Clean Water Portland and Healthy Kids Healthy Portland—the "No" and "Yes" campaigns on fluoride—held their first community meetings over the last two weeks as both sides geared up for battle over Measure 26-151, a city council-approved proposal to fluoridate Portland's water supply, which faces a referendum vote in May.
WW stopped by both events to eat both sides' food, drink both sides' booze and get both sides of an issue that has polarized the city.
Anti-fluoridation event: Clean Water Portland, the all-volunteer non-profit that got the referendum on the ballot
Where: Clean Water Portland's main office at 1125 SE Madison St., #112
When: 7 pm Wednesday, January 23
The scene: Clean Water Portland's event felt like a neighborhood discussion club's monthly get-together. The medium-sized group of volunteers—middle-aged, tie-dye and denim clad hippies, with a few tribally tattooed twentysomethings for variety—gathered in a small, spartan office and engaged in passionate discussion. These folks are true believers: The room was abuzz with denunciations of fluoridation as both a public health hazard and a violation of democracy, and every mention of Portland City Council, which approved the measure without a public vote, was booed soundly and loudly. Volunteer coordinators galvanized their would-be canvassers with a sense of mission while reminding them to "stick with the facts" about fluoridation when persuading likely voters in order to counter the "conspiracy theorist" label that has been associated with anti-fluoridation activists for years.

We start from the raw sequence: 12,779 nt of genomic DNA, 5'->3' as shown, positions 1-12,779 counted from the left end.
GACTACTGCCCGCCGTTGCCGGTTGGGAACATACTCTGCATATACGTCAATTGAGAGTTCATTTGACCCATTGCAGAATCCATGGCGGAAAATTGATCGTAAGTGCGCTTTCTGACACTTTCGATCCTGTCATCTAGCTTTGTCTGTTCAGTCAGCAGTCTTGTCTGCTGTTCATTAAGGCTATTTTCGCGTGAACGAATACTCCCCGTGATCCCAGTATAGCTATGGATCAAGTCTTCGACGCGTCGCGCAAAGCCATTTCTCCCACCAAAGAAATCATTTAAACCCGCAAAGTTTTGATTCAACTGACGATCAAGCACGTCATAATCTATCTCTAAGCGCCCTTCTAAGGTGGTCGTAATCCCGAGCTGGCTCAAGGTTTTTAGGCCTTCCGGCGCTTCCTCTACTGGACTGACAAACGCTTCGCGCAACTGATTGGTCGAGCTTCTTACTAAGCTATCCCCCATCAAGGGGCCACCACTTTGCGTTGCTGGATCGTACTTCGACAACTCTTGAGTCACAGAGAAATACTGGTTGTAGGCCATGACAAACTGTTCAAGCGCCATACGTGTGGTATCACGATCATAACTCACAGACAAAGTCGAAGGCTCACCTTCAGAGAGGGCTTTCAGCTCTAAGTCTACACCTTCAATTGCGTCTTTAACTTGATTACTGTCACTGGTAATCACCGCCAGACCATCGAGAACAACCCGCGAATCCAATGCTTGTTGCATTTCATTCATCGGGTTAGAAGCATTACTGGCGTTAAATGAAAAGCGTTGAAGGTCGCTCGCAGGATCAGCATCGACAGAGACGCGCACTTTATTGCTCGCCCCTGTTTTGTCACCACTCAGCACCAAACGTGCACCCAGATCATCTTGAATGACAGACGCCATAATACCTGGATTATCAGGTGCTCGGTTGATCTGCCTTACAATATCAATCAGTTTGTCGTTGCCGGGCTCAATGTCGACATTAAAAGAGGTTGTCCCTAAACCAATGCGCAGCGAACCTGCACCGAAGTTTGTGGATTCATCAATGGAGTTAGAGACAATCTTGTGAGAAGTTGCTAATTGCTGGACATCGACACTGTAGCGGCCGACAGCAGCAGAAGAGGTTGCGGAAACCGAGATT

Big names: None.
Snacks: Pizza, wine and veggies with ranch dip.
Pro-fluoridation event: Healthy Kids Healthy Portland, the coalition group formed last month to support of Measure 26-151
Where: Campaign headquarters, 2419 SE Sandy
When: 5:30 pm January 29
The scene: If Clean Water Portland's event was a small-scale, underdog affair, Healthy Kids Healthy Portland's community kickoff had the feeling of an actual campaign rally. The campaign's expansive office was packed with supporters in business casual attire, and campaign representatives on hand to give out flyers. Supporters of the measure spoke of fluoridation as a matter of social justice, saying that fluoridated water would better serve the dental needs of the city's poor and communities of color; accordingly, civil rights groups such as the Asian Pacific American Network of Oregon (APANO) were there in full force to support the measure.
Big names: Multnomah County Chair Jeff Cogen, City Commissioner Steve Novick, Metro Board Member Sam Chase and U.S. Rep. Earl Blumenauer (D-Oregon) addressed the crowd in support of the fluoridation measure, to politely enthusiastic applause.
Snacks: Chips, pretzels and one lonely box of wine.